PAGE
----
Part of the North’s current and future attractiveness, to live, work, visit and invest, lies within is its connectivity and mobility network. However, the existing transport network is complex: an interlinked set of travel modes, routes and technologies, underpinned by a broad range of commercial contracts and structures.
This matters, as a key characteristic of an effective and attractive region is its physical and digital connectivity, both between and within cities, regions and towns. As the North continues to grow, pressures on its network, also grow.
To increase connectivity on a constrained network, we need to think and act differently. This is where intelligent mobility – the connection of people, places and services through reimagined infrastructure across all transport modes and enabled by data, technology and innovative ideas – can revolutionise how we approach these challenges.
One intelligent mobility approach is known as Mobility as a Service (MaaS).
MaaS encourages people to think about their journeys in the whole context of getting from A to B, rather than as a series of constituent parts. It is tailor-made around their individual needs and preferences. For example, users can pay for multi-modal journeys with a single account, pay per trip or via a monthly subscription to cover end-to-end, integrated journeys making the most of all travel modes such as rail to bike, park and ride, bus and walking.
The development of a seamless MaaS offering can deliver greater network efficiencies and tackle existing transport challenges by:
- positively changing the behaviours of commuters to address challenges such as urbanisation, population growth and expanding towns and cities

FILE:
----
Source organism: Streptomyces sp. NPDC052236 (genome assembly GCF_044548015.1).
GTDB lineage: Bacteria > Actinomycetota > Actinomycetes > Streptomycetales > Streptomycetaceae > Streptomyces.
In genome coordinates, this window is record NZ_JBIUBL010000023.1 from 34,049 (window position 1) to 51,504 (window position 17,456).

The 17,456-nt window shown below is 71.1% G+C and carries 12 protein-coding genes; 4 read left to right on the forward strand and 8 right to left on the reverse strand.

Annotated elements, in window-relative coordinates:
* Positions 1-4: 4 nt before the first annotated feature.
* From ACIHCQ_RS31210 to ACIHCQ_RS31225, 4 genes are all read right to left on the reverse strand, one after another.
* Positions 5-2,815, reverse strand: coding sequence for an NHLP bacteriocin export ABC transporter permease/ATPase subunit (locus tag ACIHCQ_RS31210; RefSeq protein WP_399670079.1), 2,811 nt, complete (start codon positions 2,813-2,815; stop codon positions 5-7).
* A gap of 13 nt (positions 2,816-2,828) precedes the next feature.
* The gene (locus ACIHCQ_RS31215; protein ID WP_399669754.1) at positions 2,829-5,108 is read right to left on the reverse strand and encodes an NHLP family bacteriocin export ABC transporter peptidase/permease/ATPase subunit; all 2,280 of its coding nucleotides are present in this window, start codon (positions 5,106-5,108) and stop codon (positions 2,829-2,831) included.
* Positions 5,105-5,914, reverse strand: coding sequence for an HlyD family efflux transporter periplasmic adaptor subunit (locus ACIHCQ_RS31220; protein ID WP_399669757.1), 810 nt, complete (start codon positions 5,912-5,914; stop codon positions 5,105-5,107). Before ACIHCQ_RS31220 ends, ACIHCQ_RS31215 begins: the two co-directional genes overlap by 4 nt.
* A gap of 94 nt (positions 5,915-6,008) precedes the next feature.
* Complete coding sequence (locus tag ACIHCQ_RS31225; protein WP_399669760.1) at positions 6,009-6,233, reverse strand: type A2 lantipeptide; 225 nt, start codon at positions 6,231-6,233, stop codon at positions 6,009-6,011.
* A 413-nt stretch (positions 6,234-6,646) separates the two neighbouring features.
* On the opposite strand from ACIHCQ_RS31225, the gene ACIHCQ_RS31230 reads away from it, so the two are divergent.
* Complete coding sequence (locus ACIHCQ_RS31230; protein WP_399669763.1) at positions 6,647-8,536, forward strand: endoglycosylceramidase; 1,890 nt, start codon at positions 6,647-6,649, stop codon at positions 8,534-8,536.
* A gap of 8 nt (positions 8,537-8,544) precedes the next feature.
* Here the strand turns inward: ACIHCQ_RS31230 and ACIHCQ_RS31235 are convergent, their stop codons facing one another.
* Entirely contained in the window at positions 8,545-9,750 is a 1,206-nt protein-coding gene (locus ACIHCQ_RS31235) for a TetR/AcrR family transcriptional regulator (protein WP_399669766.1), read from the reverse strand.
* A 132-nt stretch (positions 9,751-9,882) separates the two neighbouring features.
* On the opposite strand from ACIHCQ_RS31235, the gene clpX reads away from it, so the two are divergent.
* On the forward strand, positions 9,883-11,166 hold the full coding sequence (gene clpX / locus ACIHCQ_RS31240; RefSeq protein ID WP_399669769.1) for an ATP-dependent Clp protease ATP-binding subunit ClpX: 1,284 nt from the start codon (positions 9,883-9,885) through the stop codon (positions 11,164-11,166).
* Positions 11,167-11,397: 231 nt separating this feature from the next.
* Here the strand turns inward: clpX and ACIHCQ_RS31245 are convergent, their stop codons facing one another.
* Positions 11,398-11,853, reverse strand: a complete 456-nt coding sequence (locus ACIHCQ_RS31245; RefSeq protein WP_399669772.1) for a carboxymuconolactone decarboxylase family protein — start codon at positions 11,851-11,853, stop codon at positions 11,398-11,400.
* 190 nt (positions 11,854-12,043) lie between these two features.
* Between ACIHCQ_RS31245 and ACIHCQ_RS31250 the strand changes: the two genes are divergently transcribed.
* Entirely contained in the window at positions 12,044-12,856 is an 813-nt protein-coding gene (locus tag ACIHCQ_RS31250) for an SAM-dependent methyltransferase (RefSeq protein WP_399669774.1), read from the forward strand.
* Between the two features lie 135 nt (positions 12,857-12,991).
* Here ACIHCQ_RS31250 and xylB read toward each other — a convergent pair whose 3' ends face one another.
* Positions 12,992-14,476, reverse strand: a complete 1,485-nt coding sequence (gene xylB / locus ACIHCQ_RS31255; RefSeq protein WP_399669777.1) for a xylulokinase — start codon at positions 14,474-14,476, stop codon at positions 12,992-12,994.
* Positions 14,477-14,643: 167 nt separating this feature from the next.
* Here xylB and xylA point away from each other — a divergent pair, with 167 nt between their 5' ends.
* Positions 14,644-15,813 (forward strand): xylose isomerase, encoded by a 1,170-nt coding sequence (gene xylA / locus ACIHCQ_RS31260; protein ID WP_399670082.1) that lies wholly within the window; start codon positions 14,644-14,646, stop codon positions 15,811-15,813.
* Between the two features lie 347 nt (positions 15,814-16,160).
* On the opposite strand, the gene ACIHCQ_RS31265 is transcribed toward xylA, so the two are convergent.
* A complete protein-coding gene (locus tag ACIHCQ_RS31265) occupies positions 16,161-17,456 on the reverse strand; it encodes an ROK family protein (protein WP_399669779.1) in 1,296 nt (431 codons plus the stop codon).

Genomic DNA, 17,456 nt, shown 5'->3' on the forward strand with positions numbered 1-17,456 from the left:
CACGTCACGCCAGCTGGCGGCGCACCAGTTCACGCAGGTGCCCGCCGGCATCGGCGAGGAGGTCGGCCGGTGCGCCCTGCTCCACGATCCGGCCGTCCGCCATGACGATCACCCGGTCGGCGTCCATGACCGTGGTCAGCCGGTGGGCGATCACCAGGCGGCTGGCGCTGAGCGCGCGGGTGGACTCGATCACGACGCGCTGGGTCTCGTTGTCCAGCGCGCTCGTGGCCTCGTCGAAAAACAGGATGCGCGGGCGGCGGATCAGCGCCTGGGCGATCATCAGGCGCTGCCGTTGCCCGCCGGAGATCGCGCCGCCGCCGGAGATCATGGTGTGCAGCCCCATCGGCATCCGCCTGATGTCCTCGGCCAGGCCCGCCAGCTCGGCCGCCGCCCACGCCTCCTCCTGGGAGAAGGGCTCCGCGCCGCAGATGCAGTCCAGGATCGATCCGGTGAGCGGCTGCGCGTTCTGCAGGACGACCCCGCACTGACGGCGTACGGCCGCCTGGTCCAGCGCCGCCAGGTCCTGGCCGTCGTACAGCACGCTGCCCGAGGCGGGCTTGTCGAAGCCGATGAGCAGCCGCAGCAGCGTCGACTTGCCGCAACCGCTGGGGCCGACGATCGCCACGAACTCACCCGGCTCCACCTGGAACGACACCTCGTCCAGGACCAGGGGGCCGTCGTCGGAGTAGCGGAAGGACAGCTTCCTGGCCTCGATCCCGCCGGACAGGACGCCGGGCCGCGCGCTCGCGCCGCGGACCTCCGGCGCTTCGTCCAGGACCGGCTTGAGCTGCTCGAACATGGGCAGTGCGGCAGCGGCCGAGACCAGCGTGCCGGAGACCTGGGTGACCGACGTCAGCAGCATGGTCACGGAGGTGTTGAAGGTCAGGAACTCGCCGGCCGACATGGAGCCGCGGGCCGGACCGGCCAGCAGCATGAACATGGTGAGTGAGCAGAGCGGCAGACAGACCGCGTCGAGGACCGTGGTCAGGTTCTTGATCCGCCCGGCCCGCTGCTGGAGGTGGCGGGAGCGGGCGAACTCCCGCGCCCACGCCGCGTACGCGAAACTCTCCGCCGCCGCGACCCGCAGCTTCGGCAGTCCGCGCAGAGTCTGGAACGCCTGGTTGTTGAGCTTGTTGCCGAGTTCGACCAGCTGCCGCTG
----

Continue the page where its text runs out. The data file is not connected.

- reducing congestion and journey times, improving health and wellbeing from safer travel and reducing noise and pollution exposure.
- improving strategic insight and aiding decision-making so the transport network can meet customer needs and changing preferences and behaviours.
These digitally and commercially enabled approaches (such as MaaS) require us to be organised and to operate differently in the future, using our existing physical infrastructure in new, and in some cases, unprecedented ways.
The publication of the Vehicle, Technology and Aviation Bill includes key measures to support the next generation of transport in the UK, providing a real opportunity for the regional transport strategy for the North to respond.
By planning for both incremental and transformative change and progress, the region can plan to unlock digital capability and innovations alongside its existing physical and commercial infrastructure.
The North has the scale, vision, ambition and capability to lead the UK in an improved intelligent mobility network – to drive and attract economic activity and retain its attractiveness as a great place to live, work and invest – moving from delivering transport, to improving mobility for all.